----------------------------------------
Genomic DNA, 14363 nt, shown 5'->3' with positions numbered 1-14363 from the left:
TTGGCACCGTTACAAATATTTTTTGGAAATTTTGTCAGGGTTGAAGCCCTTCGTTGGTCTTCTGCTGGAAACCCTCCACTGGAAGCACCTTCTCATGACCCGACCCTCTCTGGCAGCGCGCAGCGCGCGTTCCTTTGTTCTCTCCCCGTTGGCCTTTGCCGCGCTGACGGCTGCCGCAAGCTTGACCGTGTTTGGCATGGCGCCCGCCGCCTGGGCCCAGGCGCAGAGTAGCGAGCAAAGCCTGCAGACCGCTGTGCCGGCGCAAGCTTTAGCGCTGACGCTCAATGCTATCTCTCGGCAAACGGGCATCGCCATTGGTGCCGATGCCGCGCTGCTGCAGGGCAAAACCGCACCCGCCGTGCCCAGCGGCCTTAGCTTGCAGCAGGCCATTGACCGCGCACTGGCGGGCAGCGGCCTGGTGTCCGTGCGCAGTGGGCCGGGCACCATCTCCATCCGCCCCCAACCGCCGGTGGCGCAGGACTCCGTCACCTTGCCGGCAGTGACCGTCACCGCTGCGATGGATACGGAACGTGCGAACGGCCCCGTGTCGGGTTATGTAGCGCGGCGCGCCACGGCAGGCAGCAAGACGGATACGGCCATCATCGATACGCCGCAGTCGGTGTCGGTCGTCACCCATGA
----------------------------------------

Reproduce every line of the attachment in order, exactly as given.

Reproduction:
Genomic DNA, 14363 nt, shown 5'->3' with positions numbered 1-14363 from the left:
TTGGCACCGTTACAAATATTTTTTGGAAATTTTGTCAGGGTTGAAGCCCTTCGTTGGTCTTCTGCTGGAAACCCTCCACTGGAAGCACCTTCTCATGACCCGACCCTCTCTGGCAGCGCGCAGCGCGCGTTCCTTTGTTCTCTCCCCGTTGGCCTTTGCCGCGCTGACGGCTGCCGCAAGCTTGACCGTGTTTGGCATGGCGCCCGCCGCCTGGGCCCAGGCGCAGAGTAGCGAGCAAAGCCTGCAGACCGCTGTGCCGGCGCAAGCTTTAGCGCTGACGCTCAATGCTATCTCTCGGCAAACGGGCATCGCCATTGGTGCCGATGCCGCGCTGCTGCAGGGCAAAACCGCACCCGCCGTGCCCAGCGGCCTTAGCTTGCAGCAGGCCATTGACCGCGCACTGGCGGGCAGCGGCCTGGTGTCCGTGCGCAGTGGGCCGGGCACCATCTCCATCCGCCCCCAACCGCCGGTGGCGCAGGACTCCGTCACCTTGCCGGCAGTGACCGTCACCGCTGCGATGGATACGGAACGTGCGAACGGCCCCGTGTCGGGTTATGTAGCGCGGCGCGCCACGGCAGGCAGCAAGACGGATACGGCCATCATCGATACGCCGCAGTCGGTGTCGGTCGTCACCCATGA